See more from this Session: General Crop Breeding and Genetics: II
Monday, October 17, 2011
Henry Gonzalez Convention Center, Hall C, Street Level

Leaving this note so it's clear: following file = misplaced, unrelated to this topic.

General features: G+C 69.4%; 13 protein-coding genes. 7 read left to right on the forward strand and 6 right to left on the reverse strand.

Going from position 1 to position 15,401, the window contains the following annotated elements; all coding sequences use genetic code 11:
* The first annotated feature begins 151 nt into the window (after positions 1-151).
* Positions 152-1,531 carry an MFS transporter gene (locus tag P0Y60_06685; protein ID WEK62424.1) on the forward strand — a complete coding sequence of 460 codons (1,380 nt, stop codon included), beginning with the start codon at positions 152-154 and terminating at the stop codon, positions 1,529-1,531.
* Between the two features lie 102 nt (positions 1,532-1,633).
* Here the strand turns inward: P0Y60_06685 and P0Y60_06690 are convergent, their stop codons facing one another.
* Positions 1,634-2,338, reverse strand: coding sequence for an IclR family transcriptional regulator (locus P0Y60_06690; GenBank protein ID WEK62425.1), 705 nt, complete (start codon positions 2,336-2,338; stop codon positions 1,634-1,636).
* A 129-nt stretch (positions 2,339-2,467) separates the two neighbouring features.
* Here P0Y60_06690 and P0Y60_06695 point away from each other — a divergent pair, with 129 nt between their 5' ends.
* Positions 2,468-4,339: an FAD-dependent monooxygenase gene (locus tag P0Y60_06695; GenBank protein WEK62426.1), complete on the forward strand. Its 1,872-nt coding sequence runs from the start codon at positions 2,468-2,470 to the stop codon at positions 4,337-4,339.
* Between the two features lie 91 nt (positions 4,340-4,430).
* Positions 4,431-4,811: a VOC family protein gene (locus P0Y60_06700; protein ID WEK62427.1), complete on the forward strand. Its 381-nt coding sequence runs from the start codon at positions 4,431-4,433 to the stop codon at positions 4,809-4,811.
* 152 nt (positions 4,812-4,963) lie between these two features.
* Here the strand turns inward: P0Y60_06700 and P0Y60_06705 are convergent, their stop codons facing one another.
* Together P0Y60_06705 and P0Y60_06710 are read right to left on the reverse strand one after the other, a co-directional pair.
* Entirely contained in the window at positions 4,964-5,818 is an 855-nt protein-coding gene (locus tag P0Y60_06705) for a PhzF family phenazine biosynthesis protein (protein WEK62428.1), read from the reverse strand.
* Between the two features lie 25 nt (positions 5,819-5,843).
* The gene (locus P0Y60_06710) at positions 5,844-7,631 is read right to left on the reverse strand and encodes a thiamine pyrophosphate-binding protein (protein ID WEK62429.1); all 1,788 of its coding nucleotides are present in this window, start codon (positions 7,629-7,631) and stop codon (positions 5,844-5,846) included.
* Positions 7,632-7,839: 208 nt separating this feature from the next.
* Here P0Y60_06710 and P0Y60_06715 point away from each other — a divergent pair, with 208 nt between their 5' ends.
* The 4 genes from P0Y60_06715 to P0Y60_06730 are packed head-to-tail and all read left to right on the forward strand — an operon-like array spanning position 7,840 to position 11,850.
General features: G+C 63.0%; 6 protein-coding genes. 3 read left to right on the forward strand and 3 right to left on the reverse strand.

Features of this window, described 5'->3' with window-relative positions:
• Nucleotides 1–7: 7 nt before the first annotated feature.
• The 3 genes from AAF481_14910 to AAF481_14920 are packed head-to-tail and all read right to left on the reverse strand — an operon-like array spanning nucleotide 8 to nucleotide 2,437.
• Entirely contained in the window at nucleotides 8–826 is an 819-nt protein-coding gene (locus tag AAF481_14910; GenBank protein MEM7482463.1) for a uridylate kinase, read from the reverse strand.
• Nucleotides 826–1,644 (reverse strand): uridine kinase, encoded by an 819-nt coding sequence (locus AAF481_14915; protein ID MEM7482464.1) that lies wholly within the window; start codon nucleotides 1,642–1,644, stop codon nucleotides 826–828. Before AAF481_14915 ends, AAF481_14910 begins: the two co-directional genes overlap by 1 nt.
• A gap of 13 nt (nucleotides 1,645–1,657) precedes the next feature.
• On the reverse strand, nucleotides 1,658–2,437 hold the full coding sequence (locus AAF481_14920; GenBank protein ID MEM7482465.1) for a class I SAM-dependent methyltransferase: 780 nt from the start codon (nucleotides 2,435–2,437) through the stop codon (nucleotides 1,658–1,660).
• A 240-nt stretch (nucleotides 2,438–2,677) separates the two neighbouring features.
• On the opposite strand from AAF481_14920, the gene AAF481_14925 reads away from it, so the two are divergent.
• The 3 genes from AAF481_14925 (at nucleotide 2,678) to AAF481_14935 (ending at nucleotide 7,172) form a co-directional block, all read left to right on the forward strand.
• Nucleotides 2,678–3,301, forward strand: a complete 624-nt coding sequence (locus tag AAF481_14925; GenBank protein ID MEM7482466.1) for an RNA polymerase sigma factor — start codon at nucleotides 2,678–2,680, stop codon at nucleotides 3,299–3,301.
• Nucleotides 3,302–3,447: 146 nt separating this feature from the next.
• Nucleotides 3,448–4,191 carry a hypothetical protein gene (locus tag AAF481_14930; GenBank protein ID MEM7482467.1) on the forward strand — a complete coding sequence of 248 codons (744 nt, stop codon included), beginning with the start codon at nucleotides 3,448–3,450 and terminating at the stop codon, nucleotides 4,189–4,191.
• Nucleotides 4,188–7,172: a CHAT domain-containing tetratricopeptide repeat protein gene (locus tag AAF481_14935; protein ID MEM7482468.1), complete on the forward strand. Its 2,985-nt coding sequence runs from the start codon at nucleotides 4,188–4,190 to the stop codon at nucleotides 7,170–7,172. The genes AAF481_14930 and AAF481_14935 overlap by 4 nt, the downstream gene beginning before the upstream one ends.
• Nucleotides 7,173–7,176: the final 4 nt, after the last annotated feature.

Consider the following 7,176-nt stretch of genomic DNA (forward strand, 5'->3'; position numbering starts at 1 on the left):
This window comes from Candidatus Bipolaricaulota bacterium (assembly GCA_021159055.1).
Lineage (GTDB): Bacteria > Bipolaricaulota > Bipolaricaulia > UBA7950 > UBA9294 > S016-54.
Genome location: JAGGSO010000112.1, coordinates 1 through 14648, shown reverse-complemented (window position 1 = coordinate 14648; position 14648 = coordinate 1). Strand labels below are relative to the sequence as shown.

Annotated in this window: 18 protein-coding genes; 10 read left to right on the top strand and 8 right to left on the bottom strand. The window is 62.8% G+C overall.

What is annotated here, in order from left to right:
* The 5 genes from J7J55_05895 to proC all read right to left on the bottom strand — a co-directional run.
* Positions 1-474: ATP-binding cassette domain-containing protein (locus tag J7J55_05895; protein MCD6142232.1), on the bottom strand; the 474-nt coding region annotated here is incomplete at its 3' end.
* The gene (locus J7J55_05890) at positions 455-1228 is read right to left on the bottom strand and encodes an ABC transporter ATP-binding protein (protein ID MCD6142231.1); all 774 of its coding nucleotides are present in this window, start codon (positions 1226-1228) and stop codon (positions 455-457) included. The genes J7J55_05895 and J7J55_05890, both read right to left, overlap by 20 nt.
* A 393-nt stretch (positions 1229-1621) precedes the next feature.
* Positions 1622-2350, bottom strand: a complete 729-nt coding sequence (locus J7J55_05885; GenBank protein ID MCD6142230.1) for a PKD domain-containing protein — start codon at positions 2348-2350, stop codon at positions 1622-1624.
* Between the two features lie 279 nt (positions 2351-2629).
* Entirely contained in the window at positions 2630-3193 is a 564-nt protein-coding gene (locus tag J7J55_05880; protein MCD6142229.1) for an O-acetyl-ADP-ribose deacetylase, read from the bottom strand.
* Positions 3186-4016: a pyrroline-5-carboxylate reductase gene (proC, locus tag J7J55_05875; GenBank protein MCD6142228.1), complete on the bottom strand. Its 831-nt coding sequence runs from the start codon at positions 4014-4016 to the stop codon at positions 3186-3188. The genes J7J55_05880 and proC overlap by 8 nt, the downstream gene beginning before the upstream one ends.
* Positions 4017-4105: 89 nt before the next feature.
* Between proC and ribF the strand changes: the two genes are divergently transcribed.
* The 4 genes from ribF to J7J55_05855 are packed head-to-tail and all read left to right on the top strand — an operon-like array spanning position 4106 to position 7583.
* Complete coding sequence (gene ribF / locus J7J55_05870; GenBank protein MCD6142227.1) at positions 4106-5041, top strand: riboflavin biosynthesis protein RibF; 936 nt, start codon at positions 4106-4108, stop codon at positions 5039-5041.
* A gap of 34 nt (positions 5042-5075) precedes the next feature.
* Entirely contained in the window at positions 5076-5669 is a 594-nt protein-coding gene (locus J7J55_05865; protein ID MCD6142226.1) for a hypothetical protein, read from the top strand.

Switchgrass (Panicum virgatum L.) has two distinct morphotypes, leafy and stemy, observed in both lowland and upland ecotypes. These morphotypes and ecotypes may have divergent feedstock quality. Two leafy and two stemy genotypes each of four varieties, Alamo and Kanlow representing lowland, and Cave-in Rock (CIR) and Blackwell representing upland were investigated for feedstock composition. The fully matured plants from 2009 and 2010 growing season were collected after killing frost. The cellulose and hemicelluloses contents were estimated using the grass hay prediction equation (NIRS Forage and Feed Testing Consortium, Hillsboro, WI). Acid detergent lignin (ADL) was determined following the ANKOM ADL procedure. There was a significant difference between ecotypes in whole-plant lignin and hemicelluloses contents. As compared with upland genotypes, lowland genotypes had low lignin and high hemicellulose. Further investigation revealed that differences in lignin and hemicelluloses between the two ecotypes were of greater magnitudes in the leaves than in the stems. The effects of morphotypes on lignin and hemicellulose contents were evidenced only at p<0.1, however the results depended on cultivar background. The cellulose content did not differ between ecotypes, however, lowland Kanlow and upland CIR demonstrated higher cellulose content compared to Alamo and Blackwell genotypes. Two morphotypes were similar in cellulose content. If high lignin content is warrant for the bioenergy process such as pyrolysis and co-firing, the lignin content in the lowland can be potentially improved through introgression. In the other hand, the low lignin traits can be introgressed to upland cultivar from lowland in order to improve forage digestibility.